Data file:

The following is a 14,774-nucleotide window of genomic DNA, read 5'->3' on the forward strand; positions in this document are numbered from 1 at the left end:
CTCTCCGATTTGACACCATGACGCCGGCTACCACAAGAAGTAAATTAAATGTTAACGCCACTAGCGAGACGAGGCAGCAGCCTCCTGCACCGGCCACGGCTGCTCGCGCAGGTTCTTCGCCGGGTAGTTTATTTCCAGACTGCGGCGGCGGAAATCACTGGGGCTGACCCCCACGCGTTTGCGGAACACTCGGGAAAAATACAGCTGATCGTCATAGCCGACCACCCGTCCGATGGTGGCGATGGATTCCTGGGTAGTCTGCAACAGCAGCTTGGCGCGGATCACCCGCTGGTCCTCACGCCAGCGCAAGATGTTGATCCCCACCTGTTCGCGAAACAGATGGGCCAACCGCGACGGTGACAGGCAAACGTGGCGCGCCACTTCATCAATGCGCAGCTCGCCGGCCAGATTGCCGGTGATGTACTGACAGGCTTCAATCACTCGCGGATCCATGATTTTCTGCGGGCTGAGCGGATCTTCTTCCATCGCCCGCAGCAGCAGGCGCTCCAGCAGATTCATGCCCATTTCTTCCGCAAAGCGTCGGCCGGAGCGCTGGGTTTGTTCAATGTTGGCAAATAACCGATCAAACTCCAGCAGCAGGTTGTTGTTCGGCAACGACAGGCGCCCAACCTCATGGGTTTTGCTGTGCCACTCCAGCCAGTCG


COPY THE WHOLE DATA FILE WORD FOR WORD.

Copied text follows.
The following is a 14,774-nucleotide window of genomic DNA, read 5'->3' on the forward strand; positions in this document are numbered from 1 at the left end:
CTCTCCGATTTGACACCATGACGCCGGCTACCACAAGAAGTAAATTAAATGTTAACGCCACTAGCGAGACGAGGCAGCAGCCTCCTGCACCGGCCACGGCTGCTCGCGCAGGTTCTTCGCCGGGTAGTTTATTTCCAGACTGCGGCGGCGGAAATCACTGGGGCTGACCCCCACGCGTTTGCGGAACACTCGGGAAAAATACAGCTGATCGTCATAGCCGACCACCCGTCCGATGGTGGCGATGGATTCCTGGGTAGTCTGCAACAGCAGCTTGGCGCGGATCACCCGCTGGTCCTCACGCCAGCGCAAGATGTTGATCCCCACCTGTTCGCGAAACAGATGGGCCAACCGCGACGGTGACAGGCAAACGTGGCGCGCCACTTCATCAATGCGCAGCTCGCCGGCCAGATTGCCGGTGATGTACTGACAGGCTTCAATCACTCGCGGATCCATGATTTTCTGCGGGCTGAGCGGATCTTCTTCCATCGCCCGCAGCAGCAGGCGCTCCAGCAGATTCATGCCCATTTCTTCCGCAAAGCGTCGGCCGGAGCGCTGGGTTTGTTCAATGTTGGCAAATAACCGATCAAACTCCAGCAGCAGGTTGTTGTTCGGCAACGACAGGCGCCCAACCTCATGGGTTTTGCTGTGCCACTCCAGCCAGTCG